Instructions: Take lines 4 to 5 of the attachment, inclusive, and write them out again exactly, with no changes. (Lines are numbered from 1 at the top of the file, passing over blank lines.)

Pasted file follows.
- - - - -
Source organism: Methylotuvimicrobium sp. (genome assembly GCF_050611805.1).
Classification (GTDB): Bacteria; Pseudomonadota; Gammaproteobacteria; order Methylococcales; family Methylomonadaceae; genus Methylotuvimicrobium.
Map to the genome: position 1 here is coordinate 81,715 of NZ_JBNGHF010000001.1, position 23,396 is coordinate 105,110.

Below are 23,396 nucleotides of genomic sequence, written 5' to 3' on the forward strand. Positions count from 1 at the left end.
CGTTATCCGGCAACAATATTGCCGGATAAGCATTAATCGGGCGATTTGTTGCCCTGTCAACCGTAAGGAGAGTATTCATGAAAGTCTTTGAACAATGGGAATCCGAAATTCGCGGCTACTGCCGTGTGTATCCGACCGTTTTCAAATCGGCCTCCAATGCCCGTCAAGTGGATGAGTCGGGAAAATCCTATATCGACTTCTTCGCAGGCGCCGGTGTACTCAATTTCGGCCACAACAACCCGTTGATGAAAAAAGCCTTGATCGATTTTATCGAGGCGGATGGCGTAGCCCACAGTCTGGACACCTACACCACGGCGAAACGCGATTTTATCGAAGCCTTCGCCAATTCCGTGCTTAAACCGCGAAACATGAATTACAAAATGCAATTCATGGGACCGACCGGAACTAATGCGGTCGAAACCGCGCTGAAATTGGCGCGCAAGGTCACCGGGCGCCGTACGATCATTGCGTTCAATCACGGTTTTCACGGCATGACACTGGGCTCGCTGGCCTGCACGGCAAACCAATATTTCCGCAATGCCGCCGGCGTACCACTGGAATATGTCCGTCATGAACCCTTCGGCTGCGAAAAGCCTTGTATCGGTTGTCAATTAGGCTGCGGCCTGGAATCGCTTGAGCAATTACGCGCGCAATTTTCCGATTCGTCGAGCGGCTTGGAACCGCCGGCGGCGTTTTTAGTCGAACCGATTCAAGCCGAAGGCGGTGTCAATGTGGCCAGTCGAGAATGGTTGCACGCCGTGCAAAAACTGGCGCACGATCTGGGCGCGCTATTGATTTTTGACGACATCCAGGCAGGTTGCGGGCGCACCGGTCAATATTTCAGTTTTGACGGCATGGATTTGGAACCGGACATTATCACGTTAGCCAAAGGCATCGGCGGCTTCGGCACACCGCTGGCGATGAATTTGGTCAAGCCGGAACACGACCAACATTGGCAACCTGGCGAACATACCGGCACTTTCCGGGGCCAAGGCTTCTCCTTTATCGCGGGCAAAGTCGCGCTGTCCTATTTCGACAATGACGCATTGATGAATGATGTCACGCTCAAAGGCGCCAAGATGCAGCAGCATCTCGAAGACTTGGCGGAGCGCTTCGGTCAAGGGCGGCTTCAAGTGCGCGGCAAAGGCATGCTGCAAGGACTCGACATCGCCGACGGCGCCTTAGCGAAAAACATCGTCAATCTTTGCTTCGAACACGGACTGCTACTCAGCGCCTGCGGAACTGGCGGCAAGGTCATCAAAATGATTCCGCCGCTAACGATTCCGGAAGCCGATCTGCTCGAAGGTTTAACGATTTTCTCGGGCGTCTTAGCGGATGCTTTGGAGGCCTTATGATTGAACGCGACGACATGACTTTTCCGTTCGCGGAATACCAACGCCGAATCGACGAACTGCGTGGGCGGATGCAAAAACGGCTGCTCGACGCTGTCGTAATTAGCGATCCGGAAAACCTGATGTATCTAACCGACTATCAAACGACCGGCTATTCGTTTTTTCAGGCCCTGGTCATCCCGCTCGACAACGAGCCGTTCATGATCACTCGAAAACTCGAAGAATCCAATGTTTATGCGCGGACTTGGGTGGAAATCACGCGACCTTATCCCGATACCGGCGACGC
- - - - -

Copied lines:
Below are 23,396 nucleotides of genomic sequence, written 5' to 3' on the forward strand. Positions count from 1 at the left end.
CGTTATCCGGCAACAATATTGCCGGATAAGCATTAATCGGGCGATTTGTTGCCCTGTCAACCGTAAGGAGAGTATTCATGAAAGTCTTTGAACAATGGGAATCCGAAATTCGCGGCTACTGCCGTGTGTATCCGACCGTTTTCAAATCGGCCTCCAATGCCCGTCAAGTGGATGAGTCGGGAAAATCCTATATCGACTTCTTCGCAGGCGCCGGTGTACTCAATTTCGGCCACAACAACCCGTTGATGAAAAAAGCCTTGATCGATTTTATCGAGGCGGATGGCGTAGCCCACAGTCTGGACACCTACACCACGGCGAAACGCGATTTTATCGAAGCCTTCGCCAATTCCGTGCTTAAACCGCGAAACATGAATTACAAAATGCAATTCATGGGACCGACCGGAACTAATGCGGTCGAAACCGCGCTGAAATTGGCGCGCAAGGTCACCGGGCGCCGTACGATCATTGCGTTCAATCACGGTTTTCACGGCATGACACTGGGCTCGCTGGCCTGCACGGCAAACCAATATTTCCGCAATGCCGCCGGCGTACCACTGGAATATGTCCGTCATGAACCCTTCGGCTGCGAAAAGCCTTGTATCGGTTGTCAATTAGGCTGCGGCCTGGAATCGCTTGAGCAATTACGCGCGCAATTTTCCGATTCGTCGAGCGGCTTGGAACCGCCGGCGGCGTTTTTAGTCGAACCGATTCAAGCCGAAGGCGGTGTCAATGTGGCCAGTCGAGAATGGTTGCACGCCGTGCAAAAACTGGCGCACGATCTGGGCGCGCTATTGATTTTTGACGACATCCAGGCAGGTTGCGGGCGCACCGGTCAATATTTCAGTTTTGACGGCATGGATTTGGAACCGGACATTATCACGTTAGCCAAAGGCATCGGCGGCTTCGGCACACCGCTGGCGATGAATTTGGTCAAGCCGGAACACGACCAACATTGGCAACCTGGCGAACATACCGGCACTTTCCGGGGCCAAGGCTTCTCCTTTATCGCGGGCAAAGTCGCGCTGTCCTATTTCGACAATGACGCATTGATGAATGATGTCACGCTCAAAGGCGCCAAGATGCAGCAGCATCTCGAAGACTTGGCGGAGCGCTTCGGTCAAGGGCGGCTTCAAGTGCGCGGCAAAGGCATGCTGCAAGGACTCGACATCGCCGACGGCGCCTTAGCGAAAAACATCGTCAATCTTTGCTTCGAACACGGACTGCTACTCAGCGCCTGCGGAACTGGCGGCAAGGTCATCAAAATGATTCCGCCGCTAACGATTCCGGAAGCCGATCTGCTCGAAGGTTTAACGATTTTCTCGGGCGTCTTAGCGGATGCTTTGGAGGCCTTATGATTGAACGCGACGACATGACTTTTCCGTTCGCGGAATACCAACGCCGAATCGACGAACTGCGTGGGCGGATGCAAAAACGGCTGCTCGACGCTGTCGTAATTAGCGATCCGGAAAACCTGATGTATCTAACCGACTATCAAACGACCGGCTATTCGTTTTTTCAGGCCCTGGTCATCCCGCTCGACAACGAGCCGTTCATGATCACTCGAAAACTCGAAGAATCCAATGTTTATGCGCGGACTTGGGTGGAAATCACGCGACCTTATCCCGATACCGGCGACGC